You can qualify for a personal loan even without a credit history. The lack of a credit history helps in one way: Being new to credit means you don't have any negative credit information to worry about, such as late payments or foreclosures. With none of that as a factor, all you have to do is convince a bank, credit union or other lending institution that you are worthy of credit as a first-time borrower.
Secured installment loans are usually easy to qualify for because there is no risk for the bank. You guarantee the loan by depositing money into a savings account held for collateral. Then you build your credit by making on-time monthly payments.
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You can qualify for a loan if you have a co-signer with excellent credit. Privacy Rights Clearinghouse, a nonprofit consumer information company, reports that credit scores range from 300 to 850, with scores above 760 representing the best credit. Finding a co-signer, such as a parent or other relative, with a high credit score could make approval easy on your loan. However, the co-signer will be responsible for the loan if you default.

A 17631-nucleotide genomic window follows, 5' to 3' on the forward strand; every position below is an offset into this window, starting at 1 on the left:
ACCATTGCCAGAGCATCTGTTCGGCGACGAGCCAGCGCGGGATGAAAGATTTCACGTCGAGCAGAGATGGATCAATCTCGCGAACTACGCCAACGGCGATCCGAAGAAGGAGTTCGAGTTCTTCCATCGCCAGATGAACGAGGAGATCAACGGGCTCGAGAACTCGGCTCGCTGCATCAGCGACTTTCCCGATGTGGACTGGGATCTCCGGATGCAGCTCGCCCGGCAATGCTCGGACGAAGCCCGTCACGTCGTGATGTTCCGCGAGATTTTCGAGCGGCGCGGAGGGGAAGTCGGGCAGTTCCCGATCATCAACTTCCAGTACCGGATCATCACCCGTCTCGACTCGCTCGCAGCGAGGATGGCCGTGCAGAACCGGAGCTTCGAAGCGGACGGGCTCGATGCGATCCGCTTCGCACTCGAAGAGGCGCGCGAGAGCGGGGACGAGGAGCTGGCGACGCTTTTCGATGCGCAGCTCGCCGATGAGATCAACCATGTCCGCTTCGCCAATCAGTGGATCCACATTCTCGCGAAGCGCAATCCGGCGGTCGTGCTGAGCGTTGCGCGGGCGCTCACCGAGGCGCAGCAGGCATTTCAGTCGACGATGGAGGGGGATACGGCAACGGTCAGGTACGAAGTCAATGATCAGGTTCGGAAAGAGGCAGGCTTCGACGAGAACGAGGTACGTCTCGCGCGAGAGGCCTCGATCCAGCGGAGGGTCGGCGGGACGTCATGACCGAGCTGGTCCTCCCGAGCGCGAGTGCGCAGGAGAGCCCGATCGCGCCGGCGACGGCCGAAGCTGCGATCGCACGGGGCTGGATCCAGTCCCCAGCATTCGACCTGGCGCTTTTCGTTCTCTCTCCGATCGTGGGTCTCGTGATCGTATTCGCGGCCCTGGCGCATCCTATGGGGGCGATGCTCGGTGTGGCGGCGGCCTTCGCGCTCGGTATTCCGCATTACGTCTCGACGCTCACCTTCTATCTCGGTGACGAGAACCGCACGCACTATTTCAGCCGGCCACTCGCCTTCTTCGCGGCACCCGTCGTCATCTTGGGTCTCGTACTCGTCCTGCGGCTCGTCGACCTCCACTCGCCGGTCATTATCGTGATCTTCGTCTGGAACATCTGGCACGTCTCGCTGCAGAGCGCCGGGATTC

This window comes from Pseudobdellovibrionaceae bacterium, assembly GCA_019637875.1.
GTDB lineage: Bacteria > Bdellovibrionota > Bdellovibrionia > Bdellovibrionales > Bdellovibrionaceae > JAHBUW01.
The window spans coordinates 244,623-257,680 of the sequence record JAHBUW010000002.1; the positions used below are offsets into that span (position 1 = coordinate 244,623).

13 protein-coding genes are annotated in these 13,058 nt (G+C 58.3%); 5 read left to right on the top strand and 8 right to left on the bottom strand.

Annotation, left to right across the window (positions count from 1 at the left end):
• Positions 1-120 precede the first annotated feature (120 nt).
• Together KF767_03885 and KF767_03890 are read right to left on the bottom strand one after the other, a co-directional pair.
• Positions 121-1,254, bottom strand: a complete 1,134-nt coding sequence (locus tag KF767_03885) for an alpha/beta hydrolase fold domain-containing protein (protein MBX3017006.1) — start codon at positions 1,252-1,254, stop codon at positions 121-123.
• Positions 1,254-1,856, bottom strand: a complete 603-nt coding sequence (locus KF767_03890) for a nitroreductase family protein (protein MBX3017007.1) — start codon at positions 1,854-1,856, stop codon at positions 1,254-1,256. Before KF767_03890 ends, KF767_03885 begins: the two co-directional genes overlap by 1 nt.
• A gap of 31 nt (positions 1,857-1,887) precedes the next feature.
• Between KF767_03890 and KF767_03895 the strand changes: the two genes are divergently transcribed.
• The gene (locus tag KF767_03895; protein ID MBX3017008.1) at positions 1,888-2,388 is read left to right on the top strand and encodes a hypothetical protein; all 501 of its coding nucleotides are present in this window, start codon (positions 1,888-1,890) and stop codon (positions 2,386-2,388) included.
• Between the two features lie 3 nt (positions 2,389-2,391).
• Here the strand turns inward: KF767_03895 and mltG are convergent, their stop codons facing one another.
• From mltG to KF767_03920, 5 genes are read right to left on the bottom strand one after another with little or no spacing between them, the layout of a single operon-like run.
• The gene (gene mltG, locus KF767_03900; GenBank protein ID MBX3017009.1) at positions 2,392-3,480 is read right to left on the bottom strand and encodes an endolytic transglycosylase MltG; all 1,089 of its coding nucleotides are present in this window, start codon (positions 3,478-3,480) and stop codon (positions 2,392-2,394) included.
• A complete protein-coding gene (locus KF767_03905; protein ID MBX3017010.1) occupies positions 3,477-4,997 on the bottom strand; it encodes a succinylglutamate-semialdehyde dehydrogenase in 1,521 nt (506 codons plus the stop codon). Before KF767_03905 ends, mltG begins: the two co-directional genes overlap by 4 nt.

The state of New Jersey reports that so-called "subprime loans" are often available for people with "incomplete credit histories" -- such as someone seeking credit for the first time. Subprime lenders are typically finance companies comfortable with lending to bad-credit borrowers or to people seeking a loan for the first time. Some banks and credit unions also offer subprime loans, according to the Bankrate.com website. One drawback: The loans generally feature higher interest rates than traditional loans.